First of all, credit where it’s due, this wasn’t my idea. the idea comes from Orli Matlow, or @HireMeImFunny on that bird app when I saw this tweet.

I hope Ms. Matlow won’t mind, but my brain refused to rest until I’d filled in the blank.

So, here’s a rare attempt at political satire. I hope I don’t embarrass Tom Lehrer who, as I’ve mentioned, is the only mathematician I consider a role model.

In case it helps, here’s an instrumental version of the song.

And now, without further ado, but with apologies to John Lennon, Paul McCartney, and perhaps anyone who might read this, here “Kevin McCarthy” to the tune of “Eleanor Rigby.”

Ah, look at all the nutty people
Ah, look at all the craven people

Kevin McCarthy counting the votes in the House where his longing had been,
Stifles a scream.

Wails at his caucus, selling the face that he sold many times before,
Who is it for?

All the crazy people, where do they all come from?
All the scheming people, where do they all belong?

“Speaker McCarthy,” mouthing the words which he knows that he never will hear,
Succumbs to fear.

Look at him pleading, selling his soul late at night when there’s nobody there,
No one to care.

All the lousy people, where do they all come from?
All the crazy people, where do they all belong?

Ah, look at all the craven people
Ah, look at all the wonky people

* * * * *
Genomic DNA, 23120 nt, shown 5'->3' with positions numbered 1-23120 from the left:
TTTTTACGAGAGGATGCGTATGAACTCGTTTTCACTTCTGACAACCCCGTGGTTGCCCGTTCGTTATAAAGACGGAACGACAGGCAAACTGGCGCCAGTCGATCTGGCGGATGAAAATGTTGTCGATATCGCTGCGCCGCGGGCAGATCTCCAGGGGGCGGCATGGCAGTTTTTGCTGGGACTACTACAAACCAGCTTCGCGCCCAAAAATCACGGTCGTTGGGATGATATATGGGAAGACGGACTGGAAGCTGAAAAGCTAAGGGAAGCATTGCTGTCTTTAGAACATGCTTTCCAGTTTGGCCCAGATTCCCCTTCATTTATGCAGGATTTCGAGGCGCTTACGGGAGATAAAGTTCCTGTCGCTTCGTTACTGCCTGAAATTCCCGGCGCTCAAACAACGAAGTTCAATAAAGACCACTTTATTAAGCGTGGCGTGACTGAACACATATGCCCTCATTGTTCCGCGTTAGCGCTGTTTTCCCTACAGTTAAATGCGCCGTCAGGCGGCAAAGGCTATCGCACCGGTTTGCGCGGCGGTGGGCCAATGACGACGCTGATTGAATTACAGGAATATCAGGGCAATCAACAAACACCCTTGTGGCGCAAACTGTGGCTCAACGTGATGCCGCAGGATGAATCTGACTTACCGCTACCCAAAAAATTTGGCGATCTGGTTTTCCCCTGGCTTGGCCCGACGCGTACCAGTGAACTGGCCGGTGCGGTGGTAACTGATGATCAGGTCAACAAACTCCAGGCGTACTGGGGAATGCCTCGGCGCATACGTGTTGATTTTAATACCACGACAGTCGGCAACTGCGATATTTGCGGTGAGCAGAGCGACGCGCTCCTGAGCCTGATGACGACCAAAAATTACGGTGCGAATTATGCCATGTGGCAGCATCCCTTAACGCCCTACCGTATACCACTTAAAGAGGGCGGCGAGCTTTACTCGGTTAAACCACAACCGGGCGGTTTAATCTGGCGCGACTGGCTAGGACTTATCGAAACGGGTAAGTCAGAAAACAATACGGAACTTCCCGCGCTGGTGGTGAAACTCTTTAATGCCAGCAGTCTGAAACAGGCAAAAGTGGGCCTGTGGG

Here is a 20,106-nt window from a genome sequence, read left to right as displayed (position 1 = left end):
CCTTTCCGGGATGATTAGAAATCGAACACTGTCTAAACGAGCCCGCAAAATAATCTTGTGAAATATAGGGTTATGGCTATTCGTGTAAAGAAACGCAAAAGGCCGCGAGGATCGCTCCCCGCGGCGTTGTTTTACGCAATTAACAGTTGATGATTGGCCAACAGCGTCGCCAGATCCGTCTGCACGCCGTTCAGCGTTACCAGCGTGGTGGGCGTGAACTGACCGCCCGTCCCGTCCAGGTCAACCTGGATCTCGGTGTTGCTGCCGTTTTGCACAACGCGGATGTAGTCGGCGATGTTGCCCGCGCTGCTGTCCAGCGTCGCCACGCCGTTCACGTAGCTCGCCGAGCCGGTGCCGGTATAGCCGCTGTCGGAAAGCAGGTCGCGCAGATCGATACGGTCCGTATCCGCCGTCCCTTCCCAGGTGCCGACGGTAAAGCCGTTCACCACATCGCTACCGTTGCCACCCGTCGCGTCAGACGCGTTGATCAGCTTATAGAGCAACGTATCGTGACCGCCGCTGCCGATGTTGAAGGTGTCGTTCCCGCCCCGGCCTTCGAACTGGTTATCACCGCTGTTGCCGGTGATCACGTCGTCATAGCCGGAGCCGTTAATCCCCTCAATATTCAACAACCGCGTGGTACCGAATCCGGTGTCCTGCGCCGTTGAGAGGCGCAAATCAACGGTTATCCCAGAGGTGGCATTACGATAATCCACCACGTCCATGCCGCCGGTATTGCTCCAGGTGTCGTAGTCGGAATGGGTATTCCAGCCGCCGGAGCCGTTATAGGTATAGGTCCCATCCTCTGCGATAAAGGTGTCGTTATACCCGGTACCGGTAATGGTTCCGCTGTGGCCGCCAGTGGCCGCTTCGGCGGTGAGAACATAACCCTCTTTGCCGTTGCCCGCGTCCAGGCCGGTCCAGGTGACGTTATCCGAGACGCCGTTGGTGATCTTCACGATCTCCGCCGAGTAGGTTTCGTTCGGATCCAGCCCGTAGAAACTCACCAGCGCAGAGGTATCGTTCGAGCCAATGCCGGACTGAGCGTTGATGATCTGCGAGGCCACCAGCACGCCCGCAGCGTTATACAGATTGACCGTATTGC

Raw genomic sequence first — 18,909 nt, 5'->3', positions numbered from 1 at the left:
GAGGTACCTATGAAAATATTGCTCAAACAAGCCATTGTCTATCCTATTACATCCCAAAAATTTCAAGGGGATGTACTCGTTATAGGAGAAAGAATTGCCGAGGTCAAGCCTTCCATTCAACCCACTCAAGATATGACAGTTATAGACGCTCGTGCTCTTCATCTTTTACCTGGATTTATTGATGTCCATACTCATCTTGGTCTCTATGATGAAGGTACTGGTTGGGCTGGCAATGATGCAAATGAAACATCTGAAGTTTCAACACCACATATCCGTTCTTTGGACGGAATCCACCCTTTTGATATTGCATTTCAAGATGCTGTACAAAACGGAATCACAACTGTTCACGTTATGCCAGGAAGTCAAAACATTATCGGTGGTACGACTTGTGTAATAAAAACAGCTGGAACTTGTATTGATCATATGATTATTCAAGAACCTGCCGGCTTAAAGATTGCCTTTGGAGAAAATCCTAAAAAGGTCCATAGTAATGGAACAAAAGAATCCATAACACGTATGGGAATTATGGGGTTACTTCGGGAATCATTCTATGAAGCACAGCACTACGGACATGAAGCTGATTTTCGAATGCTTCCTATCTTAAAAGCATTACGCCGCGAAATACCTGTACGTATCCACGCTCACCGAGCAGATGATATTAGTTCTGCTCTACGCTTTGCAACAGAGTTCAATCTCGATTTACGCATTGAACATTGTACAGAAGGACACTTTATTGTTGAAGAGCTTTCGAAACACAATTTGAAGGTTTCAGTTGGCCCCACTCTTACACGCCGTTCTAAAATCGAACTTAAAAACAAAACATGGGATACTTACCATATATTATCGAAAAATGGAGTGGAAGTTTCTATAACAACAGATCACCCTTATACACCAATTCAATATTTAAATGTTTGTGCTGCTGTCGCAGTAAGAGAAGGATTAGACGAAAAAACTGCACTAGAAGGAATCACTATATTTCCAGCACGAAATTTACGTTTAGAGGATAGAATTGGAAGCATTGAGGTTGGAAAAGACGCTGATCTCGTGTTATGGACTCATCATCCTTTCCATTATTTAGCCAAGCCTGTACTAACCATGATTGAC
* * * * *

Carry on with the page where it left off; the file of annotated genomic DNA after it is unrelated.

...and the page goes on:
Kevin McCarthy failed in his quest and bereft as his world went astray,
Faded away.

Speaker Pelosi, wiping the grin from her face as she swaggers away,
She knew the way.

All the crazy people, where do they all come from?
(ah, look at all the crazy people)
All the lonely people, where do they all belong?
(ah, look at all the lonely people)

Featured Image: By Martin Falbisoner – Own work, CC BY-SA 3.0, https://commons.wikimedia.org/w/index.php?curid=28359031

Stars End S3E25

“The Law Wisely Considers a Podcast an Incompetent Witness”

Happy New Year!  Today, 2 January, is National Science Fiction Day here in the States, and not coincidentally, the birthday of Dr. Asimov, aka the great explainer, aka the Great and Glorious Az.  Happy Birthday, Issac!

It’s also National Buffet Day and World Introvert Day.  Make of that what you will.

Thus, today we’re dropping a special episode of the Stars End Podcast, our first musical episode!  Well, kinda.  There’s a bit at the end where we talk about music and songs that would be apropos to the real action, where we discuss Chapters 13, 14, 15, and 16 of The Robots of Dawn.  Don’t worry, none of us sing.

So, head on out to Golden Corral, find yourself a nice quiet corner away from the humans and read about R. Daneel and R. Giskard.  Then join us back here for our musical episode.  Or, just listen to the episode. That’s cool too.

For our part, we’re recording another episode this evening, each safely in our own space, securely separated by state and/or national boundaries.  This one’s a very special episode; it’s our 50th and we’ve got something different planned for the milestone!  Stay Tuned!

But first, episode #48.

And as a bonus, you can find our soundtrack to The Robots of Dawn on our website, StarsEndPodcast.com.  Let’s go!

That, of course, can never be complete unless we can find someone to record (The Robots Want to Wear My) Red Shoes for us.